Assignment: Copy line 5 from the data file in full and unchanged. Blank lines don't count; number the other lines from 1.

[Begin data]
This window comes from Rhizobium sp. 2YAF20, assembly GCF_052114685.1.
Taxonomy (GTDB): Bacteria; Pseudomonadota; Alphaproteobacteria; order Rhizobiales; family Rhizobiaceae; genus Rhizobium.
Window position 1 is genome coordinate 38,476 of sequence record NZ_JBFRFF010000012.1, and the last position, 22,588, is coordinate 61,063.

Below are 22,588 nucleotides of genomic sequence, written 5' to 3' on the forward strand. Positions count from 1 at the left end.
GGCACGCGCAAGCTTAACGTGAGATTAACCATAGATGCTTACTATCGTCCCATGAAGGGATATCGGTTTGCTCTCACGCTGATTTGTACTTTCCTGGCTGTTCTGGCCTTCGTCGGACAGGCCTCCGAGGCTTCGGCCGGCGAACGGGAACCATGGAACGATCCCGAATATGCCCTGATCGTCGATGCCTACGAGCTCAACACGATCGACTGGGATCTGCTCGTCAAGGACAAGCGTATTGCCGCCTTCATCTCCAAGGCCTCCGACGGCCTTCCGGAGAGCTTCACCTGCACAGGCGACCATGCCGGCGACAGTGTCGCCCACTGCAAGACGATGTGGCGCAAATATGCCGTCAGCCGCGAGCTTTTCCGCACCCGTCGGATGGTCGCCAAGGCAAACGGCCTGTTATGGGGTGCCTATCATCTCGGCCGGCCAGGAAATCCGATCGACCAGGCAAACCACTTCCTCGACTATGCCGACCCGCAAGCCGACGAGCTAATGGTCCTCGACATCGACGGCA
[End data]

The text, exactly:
GGCACGCGCAAGCTTAACGTGAGATTAACCATAGATGCTTACTATCGTCCCATGAAGGGATATCGGTTTGCTCTCACGCTGATTTGTACTTTCCTGGCTGTTCTGGCCTTCGTCGGACAGGCCTCCGAGGCTTCGGCCGGCGAACGGGAACCATGGAACGATCCCGAATATGCCCTGATCGTCGATGCCTACGAGCTCAACACGATCGACTGGGATCTGCTCGTCAAGGACAAGCGTATTGCCGCCTTCATCTCCAAGGCCTCCGACGGCCTTCCGGAGAGCTTCACCTGCACAGGCGACCATGCCGGCGACAGTGTCGCCCACTGCAAGACGATGTGGCGCAAATATGCCGTCAGCCGCGAGCTTTTCCGCACCCGTCGGATGGTCGCCAAGGCAAACGGCCTGTTATGGGGTGCCTATCATCTCGGCCGGCCAGGAAATCCGATCGACCAGGCAAACCACTTCCTCGACTATGCCGACCCGCAAGCCGACGAGCTAATGGTCCTCGACATCGACGGCA